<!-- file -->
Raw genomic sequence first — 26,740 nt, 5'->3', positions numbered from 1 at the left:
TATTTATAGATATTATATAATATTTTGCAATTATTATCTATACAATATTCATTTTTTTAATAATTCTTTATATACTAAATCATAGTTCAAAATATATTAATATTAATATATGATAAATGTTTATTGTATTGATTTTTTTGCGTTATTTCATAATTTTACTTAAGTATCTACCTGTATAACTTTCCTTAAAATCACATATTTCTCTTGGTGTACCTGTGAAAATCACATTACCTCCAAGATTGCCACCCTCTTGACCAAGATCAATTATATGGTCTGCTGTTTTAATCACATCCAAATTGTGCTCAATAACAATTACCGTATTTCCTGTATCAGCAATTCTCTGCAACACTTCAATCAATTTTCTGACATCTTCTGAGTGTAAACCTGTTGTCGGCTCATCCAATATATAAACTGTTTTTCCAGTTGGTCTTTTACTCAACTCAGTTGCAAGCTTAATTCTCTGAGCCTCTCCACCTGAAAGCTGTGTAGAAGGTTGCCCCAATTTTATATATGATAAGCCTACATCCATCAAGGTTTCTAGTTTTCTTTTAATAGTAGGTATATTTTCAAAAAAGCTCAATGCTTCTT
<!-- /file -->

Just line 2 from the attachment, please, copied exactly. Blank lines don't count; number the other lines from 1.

TATTTATAGATATTATATAATATTTTGCAATTATTATCTATACAATATTCATTTTTTTAATAATTCTTTATATACTAAATCATAGTTCAAAATATATTAATATTAATATATGATAAATGTTTATTGTATTGATTTTTTTGCGTTATTTCATAATTTTACTTAAGTATCTACCTGTATAACTTTCCTTAAAATCACATATTTCTCTTGGTGTACCTGTGAAAATCACATTACCTCCAAGATTGCCACCCTCTTGACCAAGATCAATTATATGGTCTGCTGTTTTAATCACATCCAAATTGTGCTCAATAACAATTACCGTATTTCCTGTATCAGCAATTCTCTGCAACACTTCAATCAATTTTCTGACATCTTCTGAGTGTAAACCTGTTGTCGGCTCATCCAATATATAAACTGTTTTTCCAGTTGGTCTTTTACTCAACTCAGTTGCAAGCTTAATTCTCTGAGCCTCTCCACCTGAAAGCTGTGTAGAAGGTTGCCCCAATTTTATATATGATAAGCCTACATCCATCAAGGTTTCTAGTTTTCTTTTAATAGTAGGTATATTTTCAAAAAAGCTCAATGCTTCTT